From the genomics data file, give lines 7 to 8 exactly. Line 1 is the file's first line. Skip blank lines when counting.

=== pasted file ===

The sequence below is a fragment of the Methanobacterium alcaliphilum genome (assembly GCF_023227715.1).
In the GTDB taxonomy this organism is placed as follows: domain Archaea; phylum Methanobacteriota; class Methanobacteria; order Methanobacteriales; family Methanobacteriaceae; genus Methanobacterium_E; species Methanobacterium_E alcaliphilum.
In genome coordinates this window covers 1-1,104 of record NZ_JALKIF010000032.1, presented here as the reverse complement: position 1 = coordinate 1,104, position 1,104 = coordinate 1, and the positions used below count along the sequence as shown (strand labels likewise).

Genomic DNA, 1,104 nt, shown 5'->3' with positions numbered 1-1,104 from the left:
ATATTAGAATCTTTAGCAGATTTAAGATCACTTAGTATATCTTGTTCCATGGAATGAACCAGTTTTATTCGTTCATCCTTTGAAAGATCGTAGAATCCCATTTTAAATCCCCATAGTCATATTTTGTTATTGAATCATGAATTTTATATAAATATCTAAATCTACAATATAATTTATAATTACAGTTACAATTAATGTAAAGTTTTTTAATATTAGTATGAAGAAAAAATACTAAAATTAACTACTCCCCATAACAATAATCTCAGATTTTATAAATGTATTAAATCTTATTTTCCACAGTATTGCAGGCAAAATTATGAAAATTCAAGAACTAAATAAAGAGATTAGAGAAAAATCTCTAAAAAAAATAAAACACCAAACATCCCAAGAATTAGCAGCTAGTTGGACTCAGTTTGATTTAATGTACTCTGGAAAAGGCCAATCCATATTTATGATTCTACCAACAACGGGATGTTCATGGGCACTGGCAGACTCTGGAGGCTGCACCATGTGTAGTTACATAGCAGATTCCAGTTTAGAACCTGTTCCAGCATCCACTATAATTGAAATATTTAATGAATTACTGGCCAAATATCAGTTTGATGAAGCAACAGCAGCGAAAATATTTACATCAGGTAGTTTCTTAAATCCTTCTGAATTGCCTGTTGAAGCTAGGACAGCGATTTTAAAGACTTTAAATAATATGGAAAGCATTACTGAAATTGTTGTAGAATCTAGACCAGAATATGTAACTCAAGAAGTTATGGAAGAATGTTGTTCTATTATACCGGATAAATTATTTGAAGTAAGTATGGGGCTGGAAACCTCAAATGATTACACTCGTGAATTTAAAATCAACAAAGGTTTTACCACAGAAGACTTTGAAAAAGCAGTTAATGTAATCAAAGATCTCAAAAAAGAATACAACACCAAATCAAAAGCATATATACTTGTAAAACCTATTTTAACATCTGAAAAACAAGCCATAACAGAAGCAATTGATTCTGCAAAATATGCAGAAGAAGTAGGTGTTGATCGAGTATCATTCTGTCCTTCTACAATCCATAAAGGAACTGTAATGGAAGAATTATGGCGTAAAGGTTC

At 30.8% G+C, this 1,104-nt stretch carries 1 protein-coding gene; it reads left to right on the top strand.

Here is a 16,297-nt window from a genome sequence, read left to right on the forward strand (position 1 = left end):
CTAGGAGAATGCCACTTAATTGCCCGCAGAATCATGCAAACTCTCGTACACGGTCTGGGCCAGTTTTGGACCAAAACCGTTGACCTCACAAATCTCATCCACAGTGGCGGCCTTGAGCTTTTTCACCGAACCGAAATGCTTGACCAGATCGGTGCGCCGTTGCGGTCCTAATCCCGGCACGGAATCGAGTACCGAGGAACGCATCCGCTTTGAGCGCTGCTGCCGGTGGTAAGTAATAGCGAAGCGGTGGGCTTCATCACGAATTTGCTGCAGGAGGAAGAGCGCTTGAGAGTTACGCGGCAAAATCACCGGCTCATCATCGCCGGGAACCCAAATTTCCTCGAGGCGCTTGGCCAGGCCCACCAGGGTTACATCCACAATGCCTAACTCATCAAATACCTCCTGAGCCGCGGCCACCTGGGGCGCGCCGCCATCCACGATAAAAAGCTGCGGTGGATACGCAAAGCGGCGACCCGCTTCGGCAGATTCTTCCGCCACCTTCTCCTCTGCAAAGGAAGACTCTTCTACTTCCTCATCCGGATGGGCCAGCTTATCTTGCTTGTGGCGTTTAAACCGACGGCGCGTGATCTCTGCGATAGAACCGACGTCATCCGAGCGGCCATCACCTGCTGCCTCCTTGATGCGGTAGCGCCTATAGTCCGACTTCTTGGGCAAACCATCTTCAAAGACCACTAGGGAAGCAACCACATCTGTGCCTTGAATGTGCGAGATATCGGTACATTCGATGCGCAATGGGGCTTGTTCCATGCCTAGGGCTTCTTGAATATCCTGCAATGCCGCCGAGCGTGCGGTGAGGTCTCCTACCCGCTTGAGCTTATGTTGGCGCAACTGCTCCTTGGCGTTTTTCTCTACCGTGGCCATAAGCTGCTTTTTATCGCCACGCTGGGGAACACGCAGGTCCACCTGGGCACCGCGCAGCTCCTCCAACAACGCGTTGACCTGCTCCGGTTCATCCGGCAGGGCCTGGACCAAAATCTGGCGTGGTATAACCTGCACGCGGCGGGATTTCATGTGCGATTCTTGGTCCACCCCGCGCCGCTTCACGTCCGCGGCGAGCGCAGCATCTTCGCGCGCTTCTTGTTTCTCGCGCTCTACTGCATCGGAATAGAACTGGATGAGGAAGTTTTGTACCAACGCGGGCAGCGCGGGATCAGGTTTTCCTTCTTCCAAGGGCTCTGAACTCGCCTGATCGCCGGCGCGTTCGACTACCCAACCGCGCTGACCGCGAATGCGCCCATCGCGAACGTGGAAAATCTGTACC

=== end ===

Here is a 16,297-nt window from a genome sequence, read left to right on the forward strand (position 1 = left end):
CTAGGAGAATGCCACTTAATTGCCCGCAGAATCATGCAAACTCTCGTACACGGTCTGGGCCAGTTTTGGACCAAAACCGTTGACCTCACAAATCTCATCCACAGTGGCGGCCTTGAGCTTTTTCACCGAACCGAAATGCTTGACCAGATCGGTGCGCCGTTGCGGTCCTAATCCCGGCACGGAATCGAGTACCGAGGAACGCATCCGCTTTGAGCGCTGCTGCCGGTGGTAAGTAATAGCGAAGCGGTGGGCTTCATCACGAATTTGCTGCAGGAGGAAGAGCGCTTGAGAGTTACGCGGCAAAATCACCGGCTCATCATCGCCGGGAACCCAAATTTCCTCGAGGCGCTTGGCCAGGCCCACCAGGGTTACATCCACAATGCCTAACTCATCAAATACCTCCTGAGCCGCGGCCACCTGGGGCGCGCCGCCATCCACGATAAAAAGCTGCGGTGGATACGCAAAGCGGCGACCCGCTTCGGCAGATTCTTCCGCCACCTTCTCCTCTGCAAAGGAAGACTCTTCTACTTCCTCATCCGGATGGGCCAGCTTATCTTGCTTGTGGCGTTTAAACCGACGGCGCGTGATCTCTGCGATAGAACCGACGTCATCCGAGCGGCCATCACCTGCTGCCTCCTTGATGCGGTAGCGCCTATAGTCCGACTTCTTGGGCAAACCATCTTCAAAGACCACTAGGGAAGCAACCACATCTGTGCCTTGAATGTGCGAGATATCGGTACATTCGATGCGCAATGGGGCTTGTTCCATGCCTAGGGCTTCTTGAATATCCTGCAATGCCGCCGAGCGTGCGGTGAGGTCTCCTACCCGCTTGAGCTTATGTTGGCGCAACTGCTCCTTGGCGTTTTTCTCTACCGTGGCCATAAGCTGCTTTTTATCGCCACGCTGGGGAACACGCAGGTCCACCTGGGCACCGCGCAGCTCCTCCAACAACGCGTTGACCTGCTCCGGTTCATCCGGCAGGGCCTGGACCAAAATCTGGCGTGGTATAACCTGCACGCGGCGGGATTTCATGTGCGATTCTTGGTCCACCCCGCGCCGCTTCACGTCCGCGGCGAGCGCAGCATCTTCGCGCGCTTCTTGTTTCTCGCGCTCTACTGCATCGGAATAGAACTGGATGAGGAAGTTTTGTACCAACGCGGGCAGCGCGGGATCAGGTTTTCCTTCTTCCAAGGGCTCTGAACTCGCCTGATCGCCGGCGCGTTCGACTACCCAACCGCGCTGACCGCGAATGCGCCCATCGCGAACGTGGAAAATCTGTACC